A: There’s a price to everything. For the same price we are paying for our three-bedroom in city central, we could have a five-bedroom mansion with a huge pool and garden in the South. That being said, the bigger space would have come with the price of my husband needing to go through the traffic to and fro and hence less family time. So it’s really what you are trading for: money for more time or time for more space.
Depending on your budget for housing, you can choose from private bungalows, townhouses within a compound (security all taken care of), apartments, serviced apartments, etc. There are really plenty of choices, and again, it comes with a price.
Q: Are there any areas/suburbs in Jakarta you’d recommend for expats to live in?
A: Most expats live in the South or Central Jakarta. Popular areas are Kemang, Pondok Inah, Kuningan, Menteng.
Meeting people and making friends in Jakarta
Q: How tolerant are the locals of foreigners? Is there any obvious discrimination against particular religions or women, etc.?
A: Our encounters have been very pleasant, with locals being very polite and friendly towards us. There doesn’t seem to be any particular discrimination.
Q: Was it easy meeting people and making friends? How did you go about meeting new people in Jakarta?
A: Yes, it is. Like anywhere, you just need to put yourself out there.
Q: Have you made friends with locals, or do you mix mainly with other expats? What advice would you give to new expats looking to make friends? Any social/expat groups you can recommend?
A: I have made friends with both locals (mostly overseas-educated Indonesians) and other expats.
The best advice is to keep a very open mind; it’s like finding a job. You need to interview with a couple before you find the perfect organisation, and it’s really similar to finding friends. Some interviews will go well, some not too well, but after a while, you will have a couple of really good options.
Working in Jakarta
Q: Did you have a problem getting a visa or work permit for Indonesia? Did you tackle the visa process yourself, or did you enlist the services of an immigration consultant?
A: No, but it takes a really long while, you know, slowly yet surely. My husband’s company helped us with it.
Q: What’s the economic climate like in Jakarta? Do you have any tips for expats looking to find a job there? Which resources did you find most useful?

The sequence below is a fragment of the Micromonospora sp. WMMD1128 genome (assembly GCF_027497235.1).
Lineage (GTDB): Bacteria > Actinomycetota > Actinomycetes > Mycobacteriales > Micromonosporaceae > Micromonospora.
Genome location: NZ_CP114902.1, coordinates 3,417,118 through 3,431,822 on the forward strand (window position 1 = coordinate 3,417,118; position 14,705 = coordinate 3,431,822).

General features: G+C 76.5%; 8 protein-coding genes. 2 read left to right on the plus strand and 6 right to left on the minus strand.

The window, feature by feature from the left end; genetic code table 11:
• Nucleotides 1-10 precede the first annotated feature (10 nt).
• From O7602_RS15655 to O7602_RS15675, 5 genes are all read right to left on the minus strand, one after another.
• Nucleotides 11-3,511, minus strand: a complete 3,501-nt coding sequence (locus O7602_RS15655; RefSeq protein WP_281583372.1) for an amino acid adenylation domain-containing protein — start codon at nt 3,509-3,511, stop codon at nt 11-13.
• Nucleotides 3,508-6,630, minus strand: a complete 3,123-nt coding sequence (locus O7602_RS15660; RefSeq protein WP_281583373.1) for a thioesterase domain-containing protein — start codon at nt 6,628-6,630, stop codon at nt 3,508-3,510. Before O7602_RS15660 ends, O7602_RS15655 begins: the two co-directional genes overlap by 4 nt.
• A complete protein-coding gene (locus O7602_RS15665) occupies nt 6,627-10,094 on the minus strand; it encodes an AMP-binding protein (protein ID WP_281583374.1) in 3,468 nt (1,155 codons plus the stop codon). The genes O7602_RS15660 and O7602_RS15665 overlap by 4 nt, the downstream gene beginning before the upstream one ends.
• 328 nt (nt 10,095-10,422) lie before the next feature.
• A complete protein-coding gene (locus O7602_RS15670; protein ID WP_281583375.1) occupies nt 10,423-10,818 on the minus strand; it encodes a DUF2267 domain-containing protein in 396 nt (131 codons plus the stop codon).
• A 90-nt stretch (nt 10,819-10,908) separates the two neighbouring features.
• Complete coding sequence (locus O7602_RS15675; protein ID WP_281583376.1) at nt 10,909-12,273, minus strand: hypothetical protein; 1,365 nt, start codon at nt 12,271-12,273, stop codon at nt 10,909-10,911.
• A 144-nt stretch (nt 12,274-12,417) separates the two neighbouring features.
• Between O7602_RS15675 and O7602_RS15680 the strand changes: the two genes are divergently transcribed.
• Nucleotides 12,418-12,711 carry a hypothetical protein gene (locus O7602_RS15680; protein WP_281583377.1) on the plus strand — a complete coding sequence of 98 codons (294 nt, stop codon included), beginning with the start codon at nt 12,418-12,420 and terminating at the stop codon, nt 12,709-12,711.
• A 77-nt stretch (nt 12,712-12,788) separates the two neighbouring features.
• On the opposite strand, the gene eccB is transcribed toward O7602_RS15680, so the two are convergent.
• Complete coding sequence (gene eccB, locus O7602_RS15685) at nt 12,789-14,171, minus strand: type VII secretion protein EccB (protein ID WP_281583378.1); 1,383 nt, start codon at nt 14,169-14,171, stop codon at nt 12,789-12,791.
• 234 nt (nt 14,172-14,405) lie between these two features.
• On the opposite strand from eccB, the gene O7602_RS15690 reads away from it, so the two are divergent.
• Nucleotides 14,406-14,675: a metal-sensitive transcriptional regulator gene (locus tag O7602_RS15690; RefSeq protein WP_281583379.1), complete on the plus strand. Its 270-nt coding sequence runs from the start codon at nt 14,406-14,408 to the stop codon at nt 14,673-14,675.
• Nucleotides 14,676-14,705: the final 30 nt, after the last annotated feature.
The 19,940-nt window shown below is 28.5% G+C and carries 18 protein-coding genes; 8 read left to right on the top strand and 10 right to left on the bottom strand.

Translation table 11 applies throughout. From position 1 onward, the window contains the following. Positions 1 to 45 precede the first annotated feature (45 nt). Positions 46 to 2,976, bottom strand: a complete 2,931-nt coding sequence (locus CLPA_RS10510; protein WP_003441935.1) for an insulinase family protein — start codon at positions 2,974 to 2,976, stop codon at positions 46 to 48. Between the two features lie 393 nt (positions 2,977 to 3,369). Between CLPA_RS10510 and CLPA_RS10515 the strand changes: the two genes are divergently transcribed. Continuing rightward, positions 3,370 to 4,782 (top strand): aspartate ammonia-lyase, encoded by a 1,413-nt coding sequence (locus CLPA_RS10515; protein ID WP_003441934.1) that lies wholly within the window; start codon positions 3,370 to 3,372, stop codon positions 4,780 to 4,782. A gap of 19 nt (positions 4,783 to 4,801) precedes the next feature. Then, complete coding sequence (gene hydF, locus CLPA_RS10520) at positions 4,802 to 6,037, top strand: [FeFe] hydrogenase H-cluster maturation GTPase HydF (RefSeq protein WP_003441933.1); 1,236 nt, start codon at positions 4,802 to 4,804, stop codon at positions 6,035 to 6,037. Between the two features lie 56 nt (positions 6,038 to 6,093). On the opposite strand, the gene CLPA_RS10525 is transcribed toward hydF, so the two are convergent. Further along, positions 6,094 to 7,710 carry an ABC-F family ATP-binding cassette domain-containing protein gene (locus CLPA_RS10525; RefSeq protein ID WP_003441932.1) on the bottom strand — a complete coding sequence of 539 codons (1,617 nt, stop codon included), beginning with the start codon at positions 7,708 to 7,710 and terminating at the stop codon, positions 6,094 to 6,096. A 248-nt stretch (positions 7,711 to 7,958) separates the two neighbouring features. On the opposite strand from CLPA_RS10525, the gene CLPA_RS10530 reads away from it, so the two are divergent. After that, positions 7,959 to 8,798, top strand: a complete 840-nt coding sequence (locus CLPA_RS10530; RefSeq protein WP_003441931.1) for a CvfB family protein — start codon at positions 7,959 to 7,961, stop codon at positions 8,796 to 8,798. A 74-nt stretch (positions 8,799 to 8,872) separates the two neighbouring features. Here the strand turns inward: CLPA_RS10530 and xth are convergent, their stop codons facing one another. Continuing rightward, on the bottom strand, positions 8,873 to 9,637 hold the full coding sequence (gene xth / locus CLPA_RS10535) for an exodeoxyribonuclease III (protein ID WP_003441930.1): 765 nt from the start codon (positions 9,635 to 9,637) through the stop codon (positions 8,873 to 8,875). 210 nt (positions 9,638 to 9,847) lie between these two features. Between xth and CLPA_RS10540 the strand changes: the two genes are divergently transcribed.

A: Lots of money and attention is on Jakarta right now; it’s one of the key focus markets for many international organisations. Find a job before getting to Jakarta, and don’t just go through online job listing sites, as it is still kind of backwards here in terms of digital technology. They do not update their web pages or reply to emails promptly. Look up the hiring manager on LinkedIn and reach out to them there.
Q: How does the work culture differ from home? Do you have any tips for expats doing business in Indonesia?
A: Totally different; Singaporeans pride themselves in being super efficient, while Indonesians are happy to enjoy the ride. People here are more change-adverse as well, so you can’t push them too hard. If you want to do business here, you have to: 1. Understand the way people work here, and 2. Have a local contact that you can trust.
Family and children in Indonesia
Q: Did your spouse or partner have problems adjusting to their new home? Do you think there are any specific challenges for a trailing spouse?
A: My husband and my son fit in quite quickly with no issues. I guess my husband was extremely occupied at work, so that helped with the transition. Whereas as a trailing spouse, I do feel pangs of mixed emotions - from missing my friends/colleagues/job to an occasional sense of a loss of identity to elation that I can do things I didn’t have a chance to do while working.
Q: Is there any other advice you would like to offer new expat arrivals?
A: Always come to a new city with a positive mindset. It is really all about perceptions.
Instead of finding the jams annoying, I strangely find zen amongst them. Life in Singapore is really fast-paced that one doesn’t have much time in between schedules. The jams in Jakarta actually gave me time to think, to just look around and observe my surroundings, to witness life around and count my blessings. Friends from other busy cities like New York, Hong Kong, etc., actually feel similarly too.
Embrace the culture, pick up the language, and you will fit in seamlessly.